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Doing business obstacles: Ships stuck at sea over clearance process

Ships bringing imports through Nigerian seaports still wait for at least 21 days on the anchorage before accessing the ports to berth despite the Federal Government’s Executive Order on ease of doing business at ports.

This development, ship owners attribute to cumbersome clearance processes, port congestion and bureaucratic bottleneck experienced by shipping companies while dealing with government agencies.

By waiting for three weeks to berth and discharge cargo, cargo owners accumulate losses that not only make it difficult for them to meet their business obligations, but also mandate them to pay demurrages. These delays affect the market price of commodities and add to inflation because cargo owners must factor in the loss in demurrage before fixing prices.

It also makes it difficult for businesses to plan because people ship their cargoes to Nigeria without knowing when it will come into the country.

Confirming this, Adaora Nwonu, assistant director, Special Duties of the Nigerian Shippers’ Council (NSC), says vessels calling Nigerian ports still spend up to 21 days in waiting time at the anchorage before having access into the ports.

According to Nwonu, this is very poor compared with neighbouring Tema Port in Ghana where vessels spend 24 hours to access and it can be attributed to the delay caused by poor level of automation in port business.

She says agencies such as Nigerian Ports Authority (NPA), Nigerian Maritime Administration and Safety Agency (NIMASA), and Nigeria Customs Service (NCS) still mandate shipping companies to submit hard copies of shipping manifest, which ordinarily should have been transmitted online.

“Government agencies must comply with the Executive Order on ease of doing business. They should not be the one flouting it. These agencies are the major problem because they find it difficult to work with one another,” she states while speaking at a recent online conversation in Lagos.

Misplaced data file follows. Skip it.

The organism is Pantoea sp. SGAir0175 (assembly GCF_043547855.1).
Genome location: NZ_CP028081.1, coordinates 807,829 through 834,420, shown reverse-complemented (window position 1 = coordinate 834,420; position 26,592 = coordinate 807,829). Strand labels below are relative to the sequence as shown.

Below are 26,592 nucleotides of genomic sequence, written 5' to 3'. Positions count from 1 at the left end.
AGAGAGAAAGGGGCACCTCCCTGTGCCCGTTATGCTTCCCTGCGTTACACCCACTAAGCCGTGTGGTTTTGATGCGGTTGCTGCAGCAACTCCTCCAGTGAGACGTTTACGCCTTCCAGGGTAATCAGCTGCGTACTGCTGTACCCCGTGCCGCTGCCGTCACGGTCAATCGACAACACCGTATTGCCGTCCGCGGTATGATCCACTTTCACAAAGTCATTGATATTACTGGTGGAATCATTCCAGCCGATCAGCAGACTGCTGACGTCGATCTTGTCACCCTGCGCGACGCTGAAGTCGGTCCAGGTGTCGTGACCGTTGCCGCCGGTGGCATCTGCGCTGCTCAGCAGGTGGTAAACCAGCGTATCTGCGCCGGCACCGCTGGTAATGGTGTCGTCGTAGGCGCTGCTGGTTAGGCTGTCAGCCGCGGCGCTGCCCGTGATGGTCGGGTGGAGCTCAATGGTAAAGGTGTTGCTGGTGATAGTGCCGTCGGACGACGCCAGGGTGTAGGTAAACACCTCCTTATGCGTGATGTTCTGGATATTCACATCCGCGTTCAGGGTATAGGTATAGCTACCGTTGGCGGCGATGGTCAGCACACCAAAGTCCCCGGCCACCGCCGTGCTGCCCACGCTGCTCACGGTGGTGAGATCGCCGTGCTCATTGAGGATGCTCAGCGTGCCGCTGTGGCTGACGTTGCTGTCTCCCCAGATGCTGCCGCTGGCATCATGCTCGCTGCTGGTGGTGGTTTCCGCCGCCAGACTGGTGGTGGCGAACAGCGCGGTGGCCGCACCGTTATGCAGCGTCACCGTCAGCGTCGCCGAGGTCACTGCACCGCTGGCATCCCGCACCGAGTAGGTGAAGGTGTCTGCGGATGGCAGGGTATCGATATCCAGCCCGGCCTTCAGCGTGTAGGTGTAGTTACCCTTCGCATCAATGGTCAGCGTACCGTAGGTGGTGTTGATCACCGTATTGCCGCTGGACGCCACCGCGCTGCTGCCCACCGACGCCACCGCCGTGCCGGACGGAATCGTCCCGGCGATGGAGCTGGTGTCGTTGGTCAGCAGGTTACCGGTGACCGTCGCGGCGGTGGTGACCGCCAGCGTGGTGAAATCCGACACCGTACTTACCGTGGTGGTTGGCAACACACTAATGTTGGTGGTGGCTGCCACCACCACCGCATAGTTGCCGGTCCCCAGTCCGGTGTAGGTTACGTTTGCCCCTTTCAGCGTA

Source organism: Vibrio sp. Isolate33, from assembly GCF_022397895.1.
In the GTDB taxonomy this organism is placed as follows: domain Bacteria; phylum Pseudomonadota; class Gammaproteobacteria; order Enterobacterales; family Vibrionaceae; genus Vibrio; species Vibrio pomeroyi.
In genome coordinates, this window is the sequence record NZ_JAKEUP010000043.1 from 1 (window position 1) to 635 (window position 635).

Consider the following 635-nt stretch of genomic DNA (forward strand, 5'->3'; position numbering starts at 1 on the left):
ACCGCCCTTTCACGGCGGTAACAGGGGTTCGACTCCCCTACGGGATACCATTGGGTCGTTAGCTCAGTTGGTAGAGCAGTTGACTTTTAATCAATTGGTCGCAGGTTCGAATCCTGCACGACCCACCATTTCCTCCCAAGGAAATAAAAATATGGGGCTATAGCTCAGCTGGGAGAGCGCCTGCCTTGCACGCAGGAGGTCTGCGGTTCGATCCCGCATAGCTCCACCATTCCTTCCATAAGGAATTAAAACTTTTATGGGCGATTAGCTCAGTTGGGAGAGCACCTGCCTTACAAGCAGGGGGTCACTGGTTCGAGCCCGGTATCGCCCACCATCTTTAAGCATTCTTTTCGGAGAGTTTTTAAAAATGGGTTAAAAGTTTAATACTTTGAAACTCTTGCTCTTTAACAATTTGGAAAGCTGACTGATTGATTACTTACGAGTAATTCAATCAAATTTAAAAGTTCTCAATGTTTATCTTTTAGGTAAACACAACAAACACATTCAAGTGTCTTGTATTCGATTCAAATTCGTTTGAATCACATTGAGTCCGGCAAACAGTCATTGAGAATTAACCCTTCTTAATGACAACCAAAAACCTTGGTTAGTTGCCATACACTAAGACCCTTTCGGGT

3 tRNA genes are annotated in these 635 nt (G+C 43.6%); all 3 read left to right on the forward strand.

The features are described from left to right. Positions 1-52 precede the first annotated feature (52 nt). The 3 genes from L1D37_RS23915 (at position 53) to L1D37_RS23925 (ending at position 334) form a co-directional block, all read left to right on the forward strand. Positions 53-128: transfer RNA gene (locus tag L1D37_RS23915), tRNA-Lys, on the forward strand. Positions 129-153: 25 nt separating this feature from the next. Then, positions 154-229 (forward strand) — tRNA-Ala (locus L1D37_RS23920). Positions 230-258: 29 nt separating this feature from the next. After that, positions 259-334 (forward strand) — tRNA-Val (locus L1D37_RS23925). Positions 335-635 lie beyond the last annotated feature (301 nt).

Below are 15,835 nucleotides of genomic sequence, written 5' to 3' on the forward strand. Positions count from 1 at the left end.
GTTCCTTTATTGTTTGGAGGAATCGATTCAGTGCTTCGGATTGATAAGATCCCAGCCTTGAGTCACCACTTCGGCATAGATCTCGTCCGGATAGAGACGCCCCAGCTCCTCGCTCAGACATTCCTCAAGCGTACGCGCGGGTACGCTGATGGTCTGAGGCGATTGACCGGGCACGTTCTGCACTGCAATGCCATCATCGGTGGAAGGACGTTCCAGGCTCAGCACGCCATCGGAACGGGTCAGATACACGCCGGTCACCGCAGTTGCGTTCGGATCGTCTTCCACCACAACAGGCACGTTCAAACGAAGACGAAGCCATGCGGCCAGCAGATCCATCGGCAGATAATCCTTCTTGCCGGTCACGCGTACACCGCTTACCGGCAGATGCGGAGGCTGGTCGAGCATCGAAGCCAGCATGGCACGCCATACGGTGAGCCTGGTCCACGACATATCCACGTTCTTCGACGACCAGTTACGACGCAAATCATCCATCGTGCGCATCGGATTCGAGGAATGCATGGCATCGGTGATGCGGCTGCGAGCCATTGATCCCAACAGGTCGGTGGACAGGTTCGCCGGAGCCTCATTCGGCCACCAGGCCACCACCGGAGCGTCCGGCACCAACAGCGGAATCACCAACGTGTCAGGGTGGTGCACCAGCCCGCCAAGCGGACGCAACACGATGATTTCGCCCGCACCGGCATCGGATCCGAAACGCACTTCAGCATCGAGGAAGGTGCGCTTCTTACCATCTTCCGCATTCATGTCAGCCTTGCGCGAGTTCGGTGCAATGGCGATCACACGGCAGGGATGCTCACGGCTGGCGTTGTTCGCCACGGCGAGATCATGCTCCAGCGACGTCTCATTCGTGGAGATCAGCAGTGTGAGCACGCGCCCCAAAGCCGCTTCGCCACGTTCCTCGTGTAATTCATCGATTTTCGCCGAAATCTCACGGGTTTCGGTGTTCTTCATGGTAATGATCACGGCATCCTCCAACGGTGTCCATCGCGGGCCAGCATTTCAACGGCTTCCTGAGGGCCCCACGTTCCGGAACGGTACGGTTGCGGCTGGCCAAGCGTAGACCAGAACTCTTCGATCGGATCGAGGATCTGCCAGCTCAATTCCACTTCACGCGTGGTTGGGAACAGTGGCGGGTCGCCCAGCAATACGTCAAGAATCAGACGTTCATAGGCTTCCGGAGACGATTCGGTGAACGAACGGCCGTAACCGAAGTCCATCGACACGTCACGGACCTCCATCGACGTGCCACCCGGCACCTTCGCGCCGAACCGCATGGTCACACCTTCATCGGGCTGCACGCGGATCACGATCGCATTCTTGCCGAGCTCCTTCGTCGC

On his part, Aminu Umar, a ship owner, categorises the factors creating delays at ports into three – vessel documentation and clearance delay, navigational and operational delay, and port congestion.

According to Umar, documentation is done electronically in other countries in a seamless process using a portal that interlinks all government agencies involved in vessel clearance.

In Nigeria, he notes, ship owners go to the NIMASA separately, NPA differently, NCS and Nigeria Immigration Service (NIS) differently and physically to carry out documentation.

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“In other countries, it is one trade portal that interlinks all the agencies and immediately the clearing document is uploaded, each of the agencies will take theirs and revert to the ship owner with their charges. The ship owner, on the other hand, can also make payment electronically and upload the invoice on the portal for the agency to revert by giving the ship the time and date for checks. This makes it easier for ship owners to process their documents with less human interaction,” Umar explains in a phone interview with BusinessDay.

Umar further says that vessel operations and navigation in Nigerian ports are highly inefficient with bottlenecks compared with other West African countries including Ghana, Benin Republic and Senegal that are more efficient.

“There are equipment that is supposed to enable the vessel to navigate safely to berths that are lacking in Nigerian ports. This creates inefficiency that causes delay as well as backlogs such that vessels could wait for two to three months on the anchorage before having access into the port,” he says.

On port congestion, Umar notes that many dry cargoes are unable to leave the ports to importers’ warehouses as at when due, while exports are unable to get into the port because roads are choked up and port terminals are filled.

On trade portal, Nwonu says that Nigeria presently does not have a trade portal, and accuses government agencies of frustrating efforts made by the United Nations Conference on Trade and Development (UNCTAD) to develop an international trade portal for Nigeria.

To her, government agencies are usually protecting their individual territories and refusing to share documents.

She adds that vessels calling Nigerian ports are expected to transmit their ship manifest within five to seven days before arrival of the vessel to improve the clearance process, but in other climes, it only takes 48 hours to transit ship manifest electronically to government agencies.

To reduce delay, Umar adds that there is a need for more investment in acquisition of navigational equipment to enhance operational efficiency, and for government agencies to automate their processes in order to reduce human interface.

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